The holiday season has arrived. Thanksgiving has just passed and before you know it . . . or usually are ready for it . . . you'll be waking up to Christmas morning. Boy, doesn't the year fly by? Along with all the joy the holidays bring, they can also present some particular hazards to the health of your pet - and consequently, to your peace of mind. Here are some ideas that can help prevent problems so that your holiday is a happy one for all.
First, it's a good idea of know your vet's holiday hours. Keep emergency phone numbers and any special holiday requirements where they will be easily accessible.
Give some thought about how you'll use plants to decorate. Birds, cats and dogs will all nibble on household plants - and many of them are toxic or poisonous, including mistletoe and poinsettias. They can make your pet very ill so be sure to keep them out of your pet's reach.
If your celebration includes having a Christmas tree you should use some caution in placing the decorations on it. Only use unbreakable decorations at the bottom of your tree so there isn't any danger of your cat batting a glass ball and breaking it, or the pup chewing your grandmother's antique bubble lights. As for birds - they should not have any access to the tree, decorations, plants and such. For those of us who live with pet birds, we know what mischief they can get into very quickly . . . not to mention how destructive they can be. So keep your birds confined, or watch them like a hawk (so to speak) when they are out of their cage. Better to be safe than sorry.
As far as the less exotic pets go . . . that is, cats and dogs . . . how about putting some kitty baubles or doggie toys on the lower branches of the tree instead of your fragile and valuable decorations. That way, if those pets are attracted to the tree they'll find something appropriate for them. Or, here is another suggestion that has proved successful for protecting both pets and little ones. Put the Christmas tree and gifts into a playpen. That may not stop kitty, but at least the tree can't fall down as easily when she decides to climb it. Granted, it might be a little strange to see the holiday tree and gifts in a playpen, but it might be just the ticket for your situation.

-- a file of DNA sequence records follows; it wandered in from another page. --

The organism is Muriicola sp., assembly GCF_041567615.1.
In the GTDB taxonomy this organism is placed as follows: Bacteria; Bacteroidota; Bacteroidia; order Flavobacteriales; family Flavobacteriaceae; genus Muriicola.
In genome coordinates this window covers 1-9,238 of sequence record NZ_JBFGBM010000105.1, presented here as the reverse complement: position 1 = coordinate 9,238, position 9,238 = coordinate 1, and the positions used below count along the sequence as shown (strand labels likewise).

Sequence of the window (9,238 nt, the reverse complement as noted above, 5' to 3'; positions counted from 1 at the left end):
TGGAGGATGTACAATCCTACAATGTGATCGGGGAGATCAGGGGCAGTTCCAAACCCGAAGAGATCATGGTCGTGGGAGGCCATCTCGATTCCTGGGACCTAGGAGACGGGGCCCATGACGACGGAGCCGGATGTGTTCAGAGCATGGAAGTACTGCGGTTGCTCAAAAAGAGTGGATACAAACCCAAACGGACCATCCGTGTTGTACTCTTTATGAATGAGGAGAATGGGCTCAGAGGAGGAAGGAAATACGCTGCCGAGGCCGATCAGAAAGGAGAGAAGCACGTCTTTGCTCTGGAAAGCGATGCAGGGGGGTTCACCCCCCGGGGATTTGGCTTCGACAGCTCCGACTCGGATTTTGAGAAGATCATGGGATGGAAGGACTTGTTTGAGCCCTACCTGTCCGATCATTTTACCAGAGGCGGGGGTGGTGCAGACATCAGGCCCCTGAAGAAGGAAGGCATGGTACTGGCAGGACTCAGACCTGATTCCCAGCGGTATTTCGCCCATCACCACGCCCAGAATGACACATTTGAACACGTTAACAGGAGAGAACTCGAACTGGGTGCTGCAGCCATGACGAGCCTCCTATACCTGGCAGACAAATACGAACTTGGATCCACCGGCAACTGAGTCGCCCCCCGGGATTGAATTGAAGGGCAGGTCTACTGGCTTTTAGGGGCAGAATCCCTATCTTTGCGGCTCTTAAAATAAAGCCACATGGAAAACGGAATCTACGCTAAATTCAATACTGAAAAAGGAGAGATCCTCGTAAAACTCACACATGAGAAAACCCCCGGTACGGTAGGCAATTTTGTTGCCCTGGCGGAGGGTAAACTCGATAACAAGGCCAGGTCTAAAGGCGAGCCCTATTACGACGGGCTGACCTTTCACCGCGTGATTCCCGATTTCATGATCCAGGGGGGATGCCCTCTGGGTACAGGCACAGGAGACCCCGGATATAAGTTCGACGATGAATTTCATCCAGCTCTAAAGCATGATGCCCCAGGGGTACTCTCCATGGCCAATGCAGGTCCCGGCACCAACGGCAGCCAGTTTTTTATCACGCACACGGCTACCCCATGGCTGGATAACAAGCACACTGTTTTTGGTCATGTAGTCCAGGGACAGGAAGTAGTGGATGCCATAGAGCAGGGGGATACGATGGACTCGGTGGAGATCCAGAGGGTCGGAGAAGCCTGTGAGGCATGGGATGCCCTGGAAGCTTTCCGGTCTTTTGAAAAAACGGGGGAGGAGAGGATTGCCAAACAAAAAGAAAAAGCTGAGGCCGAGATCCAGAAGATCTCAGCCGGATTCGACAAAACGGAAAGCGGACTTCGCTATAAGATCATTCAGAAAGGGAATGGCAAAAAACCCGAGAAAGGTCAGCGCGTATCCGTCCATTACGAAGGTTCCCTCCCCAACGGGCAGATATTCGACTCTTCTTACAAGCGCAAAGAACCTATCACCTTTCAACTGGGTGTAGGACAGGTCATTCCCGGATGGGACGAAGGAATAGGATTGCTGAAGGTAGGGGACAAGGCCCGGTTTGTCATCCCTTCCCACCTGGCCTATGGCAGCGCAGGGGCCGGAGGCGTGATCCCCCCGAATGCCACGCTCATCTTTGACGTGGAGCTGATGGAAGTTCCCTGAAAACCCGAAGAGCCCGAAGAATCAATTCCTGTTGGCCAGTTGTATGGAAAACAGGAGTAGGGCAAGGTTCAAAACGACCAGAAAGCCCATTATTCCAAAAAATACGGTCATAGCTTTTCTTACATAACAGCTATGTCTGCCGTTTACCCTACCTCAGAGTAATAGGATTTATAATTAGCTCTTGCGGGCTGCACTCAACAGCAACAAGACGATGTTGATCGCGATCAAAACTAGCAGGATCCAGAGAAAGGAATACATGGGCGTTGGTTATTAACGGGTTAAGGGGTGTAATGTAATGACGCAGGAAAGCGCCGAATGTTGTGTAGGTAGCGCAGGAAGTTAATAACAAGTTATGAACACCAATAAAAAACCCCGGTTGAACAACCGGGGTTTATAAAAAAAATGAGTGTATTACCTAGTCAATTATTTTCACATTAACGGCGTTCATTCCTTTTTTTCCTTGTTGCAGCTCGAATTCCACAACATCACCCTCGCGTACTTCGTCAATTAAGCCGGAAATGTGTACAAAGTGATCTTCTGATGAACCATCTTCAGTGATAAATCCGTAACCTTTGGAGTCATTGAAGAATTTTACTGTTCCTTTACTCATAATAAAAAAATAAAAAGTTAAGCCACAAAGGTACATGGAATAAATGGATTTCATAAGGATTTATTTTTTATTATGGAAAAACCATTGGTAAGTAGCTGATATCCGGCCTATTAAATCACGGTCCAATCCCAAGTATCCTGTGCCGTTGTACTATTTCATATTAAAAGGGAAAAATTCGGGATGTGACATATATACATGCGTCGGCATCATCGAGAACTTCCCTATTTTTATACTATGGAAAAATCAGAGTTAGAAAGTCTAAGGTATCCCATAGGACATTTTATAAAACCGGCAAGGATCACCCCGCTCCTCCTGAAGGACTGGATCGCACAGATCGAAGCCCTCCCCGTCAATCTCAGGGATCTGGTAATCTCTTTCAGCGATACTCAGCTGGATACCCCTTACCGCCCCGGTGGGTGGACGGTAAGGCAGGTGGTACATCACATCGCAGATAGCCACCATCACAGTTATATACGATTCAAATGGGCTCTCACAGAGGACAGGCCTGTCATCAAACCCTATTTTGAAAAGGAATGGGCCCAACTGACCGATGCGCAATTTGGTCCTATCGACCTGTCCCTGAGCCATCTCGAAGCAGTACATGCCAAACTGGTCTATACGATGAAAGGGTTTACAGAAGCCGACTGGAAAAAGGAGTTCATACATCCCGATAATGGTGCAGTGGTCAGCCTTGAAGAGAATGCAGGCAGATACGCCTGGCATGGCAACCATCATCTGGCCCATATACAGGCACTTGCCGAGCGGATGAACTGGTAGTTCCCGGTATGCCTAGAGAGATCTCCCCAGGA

Since we are on the subject of the Christmas tree, here is another safety hint. If you have a live tree placed in water wrap the base so your pets can't drink the water. Many modern live trees have been sprayed with chemicals that may be toxic to your little friends.
Be very, very careful with candles. Your bird or cat may be enticed by the flicker of the flame. Singed whiskers or feathers would certainly put a damper on holiday cheer, not to mention the horror your pet would suffer from a serious burn. Place glass “hurricane lanterns" or other attractive covers over candles to protect your home and your pets.
Give some thought to New Years Eve. Pets are usually frightened by the traditional firecrackers and other noisy merriment and it's best to have a plan to keep them from becoming frightened by the noise. Some dogs may be severely traumatized by fireworks so be sure to leave them inside if you go out to celebrate.
Pets, especially birds and cats, may be stressed by the changes in household routine during the holidays, especially if you are stressed yourself. Some cats and dogs respond to stress by becoming hyper or hysterical, and some simply retreat. Plan to spend some special time with your pets to calm yourself and reassure them during this period. If your pet is especially upset with strangers visiting, prepare a refuge where he can go to escape the “maddening crowd. "
And last of all, we wish you and your family a wonderful and safe holiday.
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Shari Carpenter is the owner of http://www.birdwatchin.com , a one-stop resource for people that love birdwatching, bird feeding and pet birds. http://www.birdwatchin.com covers a wide range of information, products and supplies, including the blog “Birdwatchin’ Buzz Today!" It is also the place to subscribe to “David's Wild Bird Club" Newsletter.